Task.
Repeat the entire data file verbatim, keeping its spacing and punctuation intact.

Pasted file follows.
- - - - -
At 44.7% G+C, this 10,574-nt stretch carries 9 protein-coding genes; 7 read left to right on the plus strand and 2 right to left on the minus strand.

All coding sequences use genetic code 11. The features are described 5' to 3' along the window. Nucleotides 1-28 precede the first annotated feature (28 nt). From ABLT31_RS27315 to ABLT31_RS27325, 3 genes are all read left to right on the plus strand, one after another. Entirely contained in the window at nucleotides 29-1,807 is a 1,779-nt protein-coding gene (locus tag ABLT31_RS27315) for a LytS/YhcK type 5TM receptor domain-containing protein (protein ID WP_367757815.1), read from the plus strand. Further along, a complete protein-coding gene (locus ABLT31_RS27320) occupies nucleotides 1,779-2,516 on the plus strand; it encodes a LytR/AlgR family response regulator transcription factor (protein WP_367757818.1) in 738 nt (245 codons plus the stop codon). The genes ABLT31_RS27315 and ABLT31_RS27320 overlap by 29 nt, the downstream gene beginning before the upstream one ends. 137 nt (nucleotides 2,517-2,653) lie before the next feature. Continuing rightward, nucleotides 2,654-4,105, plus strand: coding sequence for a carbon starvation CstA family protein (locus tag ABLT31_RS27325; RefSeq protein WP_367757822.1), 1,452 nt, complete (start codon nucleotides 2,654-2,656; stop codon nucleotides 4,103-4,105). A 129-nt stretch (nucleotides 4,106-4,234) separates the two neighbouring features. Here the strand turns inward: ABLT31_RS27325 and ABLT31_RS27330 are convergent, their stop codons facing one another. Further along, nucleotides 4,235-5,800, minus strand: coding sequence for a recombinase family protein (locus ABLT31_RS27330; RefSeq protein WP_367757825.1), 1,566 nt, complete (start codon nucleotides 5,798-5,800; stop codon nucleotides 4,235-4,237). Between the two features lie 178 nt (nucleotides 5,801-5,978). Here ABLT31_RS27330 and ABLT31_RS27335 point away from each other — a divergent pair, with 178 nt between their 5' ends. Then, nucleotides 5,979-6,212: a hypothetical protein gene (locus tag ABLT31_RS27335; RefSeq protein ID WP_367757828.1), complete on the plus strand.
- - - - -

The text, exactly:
At 44.7% G+C, this 10,574-nt stretch carries 9 protein-coding genes; 7 read left to right on the plus strand and 2 right to left on the minus strand.

All coding sequences use genetic code 11. The features are described 5' to 3' along the window. Nucleotides 1-28 precede the first annotated feature (28 nt). From ABLT31_RS27315 to ABLT31_RS27325, 3 genes are all read left to right on the plus strand, one after another. Entirely contained in the window at nucleotides 29-1,807 is a 1,779-nt protein-coding gene (locus tag ABLT31_RS27315) for a LytS/YhcK type 5TM receptor domain-containing protein (protein ID WP_367757815.1), read from the plus strand. Further along, a complete protein-coding gene (locus ABLT31_RS27320) occupies nucleotides 1,779-2,516 on the plus strand; it encodes a LytR/AlgR family response regulator transcription factor (protein WP_367757818.1) in 738 nt (245 codons plus the stop codon). The genes ABLT31_RS27315 and ABLT31_RS27320 overlap by 29 nt, the downstream gene beginning before the upstream one ends. 137 nt (nucleotides 2,517-2,653) lie before the next feature. Continuing rightward, nucleotides 2,654-4,105, plus strand: coding sequence for a carbon starvation CstA family protein (locus tag ABLT31_RS27325; RefSeq protein WP_367757822.1), 1,452 nt, complete (start codon nucleotides 2,654-2,656; stop codon nucleotides 4,103-4,105). A 129-nt stretch (nucleotides 4,106-4,234) separates the two neighbouring features. Here the strand turns inward: ABLT31_RS27325 and ABLT31_RS27330 are convergent, their stop codons facing one another. Further along, nucleotides 4,235-5,800, minus strand: coding sequence for a recombinase family protein (locus ABLT31_RS27330; RefSeq protein WP_367757825.1), 1,566 nt, complete (start codon nucleotides 5,798-5,800; stop codon nucleotides 4,235-4,237). Between the two features lie 178 nt (nucleotides 5,801-5,978). Here ABLT31_RS27330 and ABLT31_RS27335 point away from each other — a divergent pair, with 178 nt between their 5' ends. Then, nucleotides 5,979-6,212: a hypothetical protein gene (locus tag ABLT31_RS27335; RefSeq protein ID WP_367757828.1), complete on the plus strand.